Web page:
Tai Chi and Stroke Recovery

No Pain, But Lots of Gain

Tai chi is an ancient, Chinese martial art that has been adapted into a form of exercise. It’s becoming increasingly popular. The short form of tai chi uses slow, meditative movements to enhance the flow of energy within your body. It also calms the mind and promotes alert relaxation.

There are many good things about tai chi, but it’s the documented health benefits I want to share with you today. The health benefits of tai chi are impressive. Recent research shows that you can use it to help with a variety of health issues.

Faster and Better Stroke Recovery

Most recently, researchers discovered that it benefits stroke victims. When you suffer a stroke, it can take a long time to fully recover your balance. The resulting mobility issues can cause you to fall and injure yourself.

A research team from the University of Illinois at Chicago discovered that tai chi helps you recover your balance faster. Dr. Hui-Chan led the study, using the following design criteria:

  • 136 patients participated.
  • Each patient had survived a stroke within the last six months.
  • The patients were divided into two groups.
  • One group practiced tai chi.
  • The other did standard stretching and mobility exercises.

At regular intervals, the researchers tested the patients, measuring their ability to shift their weight, to hold their balance on a moving surface, and to lean in different directions. The tai chi group outperformed the other group when it came to balance control. (1)

According to Hui-Chan, enhanced balance control improves the patients’ ability to perform everyday tasks. Patients in the group showed improvements very quickly. Dr. Hui-Chan said, “In only six weeks, we saw significant improvements. The ability to shift your weight is very important because all reaching tasks require it.” (2)

Reduces Pain and Builds Bones

This is of tremendous significance to aging people:

  • Practicing helps keep your bones strong and prevent osteoporosis. It promotes general health, improves neuromuscular coordination, and slows bone loss. (3)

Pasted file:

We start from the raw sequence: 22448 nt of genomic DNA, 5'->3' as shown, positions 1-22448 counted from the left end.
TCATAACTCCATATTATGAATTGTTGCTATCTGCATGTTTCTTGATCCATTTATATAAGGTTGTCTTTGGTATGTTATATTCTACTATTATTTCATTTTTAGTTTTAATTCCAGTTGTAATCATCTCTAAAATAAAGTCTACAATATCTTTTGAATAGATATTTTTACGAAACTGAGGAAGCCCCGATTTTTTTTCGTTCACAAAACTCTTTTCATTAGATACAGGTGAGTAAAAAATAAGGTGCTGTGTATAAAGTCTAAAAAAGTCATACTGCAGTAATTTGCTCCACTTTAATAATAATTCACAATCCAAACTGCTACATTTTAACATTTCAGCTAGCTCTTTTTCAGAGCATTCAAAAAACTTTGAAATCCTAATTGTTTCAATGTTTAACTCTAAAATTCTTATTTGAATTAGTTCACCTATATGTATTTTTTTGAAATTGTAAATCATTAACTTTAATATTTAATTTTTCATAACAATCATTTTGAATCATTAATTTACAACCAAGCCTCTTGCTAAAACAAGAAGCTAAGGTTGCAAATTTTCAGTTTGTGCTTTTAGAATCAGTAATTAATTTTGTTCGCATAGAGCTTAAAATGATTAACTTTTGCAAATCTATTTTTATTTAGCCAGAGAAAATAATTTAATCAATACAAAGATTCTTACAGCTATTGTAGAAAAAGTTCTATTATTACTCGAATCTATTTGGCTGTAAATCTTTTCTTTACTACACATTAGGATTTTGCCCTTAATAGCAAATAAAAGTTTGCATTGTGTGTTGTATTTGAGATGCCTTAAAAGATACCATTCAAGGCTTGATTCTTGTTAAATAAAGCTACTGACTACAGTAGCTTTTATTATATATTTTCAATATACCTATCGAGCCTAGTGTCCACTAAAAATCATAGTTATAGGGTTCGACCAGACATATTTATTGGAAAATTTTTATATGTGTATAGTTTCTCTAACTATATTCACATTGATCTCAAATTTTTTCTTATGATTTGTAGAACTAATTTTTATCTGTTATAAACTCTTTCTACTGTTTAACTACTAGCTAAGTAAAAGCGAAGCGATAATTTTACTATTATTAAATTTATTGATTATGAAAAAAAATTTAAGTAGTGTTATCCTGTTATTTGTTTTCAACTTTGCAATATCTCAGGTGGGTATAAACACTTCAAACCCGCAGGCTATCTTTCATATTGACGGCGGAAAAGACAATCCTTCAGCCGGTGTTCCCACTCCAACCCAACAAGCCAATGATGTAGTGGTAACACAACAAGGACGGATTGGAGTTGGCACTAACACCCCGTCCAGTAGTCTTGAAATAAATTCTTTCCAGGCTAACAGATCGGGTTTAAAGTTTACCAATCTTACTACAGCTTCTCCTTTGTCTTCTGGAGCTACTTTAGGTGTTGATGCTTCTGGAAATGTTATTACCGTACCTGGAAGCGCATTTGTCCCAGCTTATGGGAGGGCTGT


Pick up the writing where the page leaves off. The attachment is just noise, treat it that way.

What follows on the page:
• If you’ve reached middle age or beyond, it may improve your blood pressure and increase your overall muscle strength. (4)
  • Some patients with osteoarthritis report that it helps to control pain and improve mobility. (5)

Tai chi is a low-impact exercise that is safe for just about anyone to do. It provides many health and fitness benefits and can give you a mental lift, too. In most cities and towns, there are classes available through local community centers. You can even see groups practicing in local parks.

Look one up and give it a try.

Please talk to your doctor before you make changes to your diet, exercise routine or supplements.

Until next time…

Sources:

  1. Hui-Chan CWY, et al. “Short-form Tai Chi improves standing balance of people with chronic stroke,”Neurorehabilitation and Neural Repair. Published online January 2009.
  2. “Stroke Survivors Improve Balance with Tai Chi,”Bayho.com. March 30, 2009.
  3. Lui PP, et al. “Tai Chi Chuan exercises in enhancing bone mineral density in active seniors,” Clin Sports Med 2008; 27(1): 75-86
  4. Chen KM, et al. “The effects of a Simplifi ed Tai-Chi Exercise Program (STEP) on the physical health of older adults living in long-term care facilities: A single group design with multiple time points,” Intl J Nursing Studies 2008: 45(4): 501-507
  5. Lee MS, et al. “Tai chi for osteoarthritis: a systematic review,” Clinical Rheumatology 2008; 27(2): 211-18